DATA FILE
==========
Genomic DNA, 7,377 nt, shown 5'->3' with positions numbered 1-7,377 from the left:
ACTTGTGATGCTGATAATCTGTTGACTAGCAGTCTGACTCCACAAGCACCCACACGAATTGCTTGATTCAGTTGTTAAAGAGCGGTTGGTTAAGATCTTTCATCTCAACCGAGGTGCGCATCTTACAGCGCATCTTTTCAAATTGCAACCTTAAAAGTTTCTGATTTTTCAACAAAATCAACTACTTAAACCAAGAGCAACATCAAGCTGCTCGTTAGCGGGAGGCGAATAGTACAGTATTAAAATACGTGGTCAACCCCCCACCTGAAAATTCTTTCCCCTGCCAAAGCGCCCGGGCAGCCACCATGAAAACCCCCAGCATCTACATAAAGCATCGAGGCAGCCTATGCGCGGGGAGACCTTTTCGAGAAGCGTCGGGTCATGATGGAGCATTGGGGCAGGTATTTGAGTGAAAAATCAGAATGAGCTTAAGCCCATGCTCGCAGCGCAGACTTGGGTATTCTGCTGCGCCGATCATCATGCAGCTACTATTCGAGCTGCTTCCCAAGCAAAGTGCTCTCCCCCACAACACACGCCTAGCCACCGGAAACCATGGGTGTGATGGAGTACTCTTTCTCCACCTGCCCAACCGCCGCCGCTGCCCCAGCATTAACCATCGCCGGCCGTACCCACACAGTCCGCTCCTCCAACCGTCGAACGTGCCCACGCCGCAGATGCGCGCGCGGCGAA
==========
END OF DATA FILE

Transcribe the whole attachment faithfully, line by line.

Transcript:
Genomic DNA, 7,377 nt, shown 5'->3' with positions numbered 1-7,377 from the left:
ACTTGTGATGCTGATAATCTGTTGACTAGCAGTCTGACTCCACAAGCACCCACACGAATTGCTTGATTCAGTTGTTAAAGAGCGGTTGGTTAAGATCTTTCATCTCAACCGAGGTGCGCATCTTACAGCGCATCTTTTCAAATTGCAACCTTAAAAGTTTCTGATTTTTCAACAAAATCAACTACTTAAACCAAGAGCAACATCAAGCTGCTCGTTAGCGGGAGGCGAATAGTACAGTATTAAAATACGTGGTCAACCCCCCACCTGAAAATTCTTTCCCCTGCCAAAGCGCCCGGGCAGCCACCATGAAAACCCCCAGCATCTACATAAAGCATCGAGGCAGCCTATGCGCGGGGAGACCTTTTCGAGAAGCGTCGGGTCATGATGGAGCATTGGGGCAGGTATTTGAGTGAAAAATCAGAATGAGCTTAAGCCCATGCTCGCAGCGCAGACTTGGGTATTCTGCTGCGCCGATCATCATGCAGCTACTATTCGAGCTGCTTCCCAAGCAAAGTGCTCTCCCCCACAACACACGCCTAGCCACCGGAAACCATGGGTGTGATGGAGTACTCTTTCTCCACCTGCCCAACCGCCGCCGCTGCCCCAGCATTAACCATCGCCGGCCGTACCCACACAGTCCGCTCCTCCAACCGTCGAACGTGCCCACGCCGCAGATGCGCGCGCGGCGAA